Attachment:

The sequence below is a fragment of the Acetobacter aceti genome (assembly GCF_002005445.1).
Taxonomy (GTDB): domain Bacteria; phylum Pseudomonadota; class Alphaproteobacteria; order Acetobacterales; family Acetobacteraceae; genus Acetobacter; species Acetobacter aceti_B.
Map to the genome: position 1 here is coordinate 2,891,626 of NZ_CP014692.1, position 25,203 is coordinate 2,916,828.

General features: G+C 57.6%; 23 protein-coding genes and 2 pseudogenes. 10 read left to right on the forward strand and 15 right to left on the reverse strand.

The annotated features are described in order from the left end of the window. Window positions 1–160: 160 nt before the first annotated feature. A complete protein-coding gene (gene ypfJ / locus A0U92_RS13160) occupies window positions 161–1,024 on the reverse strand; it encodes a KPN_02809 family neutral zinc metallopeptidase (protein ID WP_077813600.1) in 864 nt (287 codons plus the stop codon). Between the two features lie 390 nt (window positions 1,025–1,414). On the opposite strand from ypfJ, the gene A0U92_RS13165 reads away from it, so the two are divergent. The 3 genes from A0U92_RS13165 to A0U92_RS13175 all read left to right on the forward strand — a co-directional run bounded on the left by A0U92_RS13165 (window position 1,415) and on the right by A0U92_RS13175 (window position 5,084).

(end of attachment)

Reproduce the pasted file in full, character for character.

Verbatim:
The sequence below is a fragment of the Acetobacter aceti genome (assembly GCF_002005445.1).
Taxonomy (GTDB): domain Bacteria; phylum Pseudomonadota; class Alphaproteobacteria; order Acetobacterales; family Acetobacteraceae; genus Acetobacter; species Acetobacter aceti_B.
Map to the genome: position 1 here is coordinate 2,891,626 of NZ_CP014692.1, position 25,203 is coordinate 2,916,828.

General features: G+C 57.6%; 23 protein-coding genes and 2 pseudogenes. 10 read left to right on the forward strand and 15 right to left on the reverse strand.

The annotated features are described in order from the left end of the window. Window positions 1–160: 160 nt before the first annotated feature. A complete protein-coding gene (gene ypfJ / locus A0U92_RS13160) occupies window positions 161–1,024 on the reverse strand; it encodes a KPN_02809 family neutral zinc metallopeptidase (protein ID WP_077813600.1) in 864 nt (287 codons plus the stop codon). Between the two features lie 390 nt (window positions 1,025–1,414). On the opposite strand from ypfJ, the gene A0U92_RS13165 reads away from it, so the two are divergent. The 3 genes from A0U92_RS13165 to A0U92_RS13175 all read left to right on the forward strand — a co-directional run bounded on the left by A0U92_RS13165 (window position 1,415) and on the right by A0U92_RS13175 (window position 5,084).